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Summit of the Americas and the Political Limits of Populism

The Summit of the Americas, to be held this week in Port of Spain, Trinidad, should in theory offer Venezuela’s Hugo Chávez a great opportunity to enhance his political profile. The war in Iraq, never popular in Latin America, lingers on and Washington is gearing up for a long fight against insurgents in Afghanistan and Pakistan. Meanwhile the financial meltdown on Wall Street threatens to wipe out many of the positive social and economic gains achieved throughout Latin America in recent years as the region is hard hit by recession.

It sounds like fertile ground for the colorful Chávez, who has long criticized U.S. economic and military interests. The Venezuelan leader travels to Trinidad in the context of long-simmering grievances, including ongoing U.S support for the futile drug war which has resulted in nothing but violence and mayhem in Colombia and Mexico; no progress on U.S. immigration reform which angers many Latino residents in the United States as well as their relatives abroad; U.S. stalling on climate change which has exacted a heavy toll on Latin America in recent years; no substantial change in official U.S. policy towards Cuba with the trade embargo still firmly in place.

Given that the U.S. will not change any of its fundamental policies at Trinidad, could Chávez ignite the conference in opposition to the United States? The Venezuelan leader certainly has a colorful history of such activities. In 2001, when he was not nearly as known on the world stage, the Venezuelan leader attended the Summit of the Americas in Quebec. Surrounded by anti-globalization protesters, George Bush stayed holed up in his hotel. Chávez, who attacked U.S.-style free trade as inadequate, later remarked that the event was an epiphany for him and that protesters were unjustly subjected to “gas warfare” at a police “wall of shame” surrounding the city center. At the summit, the Venezuelan leader was repulsed by the bullying attitude of Bush and his entourage, intent upon ramming through the corporate-friendly Free Trade Area of the Americas or FTAA.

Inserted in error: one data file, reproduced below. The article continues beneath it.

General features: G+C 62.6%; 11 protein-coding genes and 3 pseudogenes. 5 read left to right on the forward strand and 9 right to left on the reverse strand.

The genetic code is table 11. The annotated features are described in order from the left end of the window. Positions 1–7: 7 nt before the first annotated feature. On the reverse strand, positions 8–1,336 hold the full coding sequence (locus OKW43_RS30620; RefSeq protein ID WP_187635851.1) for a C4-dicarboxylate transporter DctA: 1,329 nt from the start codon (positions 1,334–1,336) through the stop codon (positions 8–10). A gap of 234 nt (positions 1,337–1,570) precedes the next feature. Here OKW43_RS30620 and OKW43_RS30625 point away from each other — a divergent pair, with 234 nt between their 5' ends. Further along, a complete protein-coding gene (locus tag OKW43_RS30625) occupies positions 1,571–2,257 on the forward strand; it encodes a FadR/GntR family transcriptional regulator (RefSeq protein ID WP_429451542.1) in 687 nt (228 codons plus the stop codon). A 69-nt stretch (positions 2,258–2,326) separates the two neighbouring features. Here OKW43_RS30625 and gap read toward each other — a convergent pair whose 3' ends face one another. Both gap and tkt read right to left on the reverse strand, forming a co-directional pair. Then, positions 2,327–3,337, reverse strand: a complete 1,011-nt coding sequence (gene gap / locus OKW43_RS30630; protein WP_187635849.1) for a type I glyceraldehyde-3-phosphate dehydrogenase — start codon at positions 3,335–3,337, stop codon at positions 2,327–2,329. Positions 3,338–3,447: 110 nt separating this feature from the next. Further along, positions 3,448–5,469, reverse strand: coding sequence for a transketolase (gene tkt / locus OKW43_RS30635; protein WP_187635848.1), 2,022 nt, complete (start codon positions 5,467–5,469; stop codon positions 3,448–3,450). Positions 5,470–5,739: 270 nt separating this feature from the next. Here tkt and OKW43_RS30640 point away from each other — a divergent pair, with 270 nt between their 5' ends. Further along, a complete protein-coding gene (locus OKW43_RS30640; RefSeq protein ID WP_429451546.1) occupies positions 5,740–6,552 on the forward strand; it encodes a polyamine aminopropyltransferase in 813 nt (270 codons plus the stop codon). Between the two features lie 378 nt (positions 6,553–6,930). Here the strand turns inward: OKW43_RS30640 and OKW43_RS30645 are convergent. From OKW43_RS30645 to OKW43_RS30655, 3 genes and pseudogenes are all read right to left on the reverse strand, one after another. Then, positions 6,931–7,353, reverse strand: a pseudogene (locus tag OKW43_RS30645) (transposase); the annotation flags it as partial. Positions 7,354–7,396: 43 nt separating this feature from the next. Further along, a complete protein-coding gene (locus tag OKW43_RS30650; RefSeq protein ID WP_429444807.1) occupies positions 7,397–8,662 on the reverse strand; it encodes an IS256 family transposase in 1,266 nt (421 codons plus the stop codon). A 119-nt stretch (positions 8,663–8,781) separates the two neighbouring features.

Four years later, Chávez again roiled the waters in Mar del Plata, Argentina during another summit of the Americas. Having by now deflected a U.S.-sponsored coup d’etat, Chávez was now much more confident and well known on the international circuit. Speaking before a crowd of 25,000 at a local stadium, Chávez famously baptized the site as the “graveyard of the FTAA.” The summit ended in fiasco: Bush returned to Washington empty handed without any trade deal.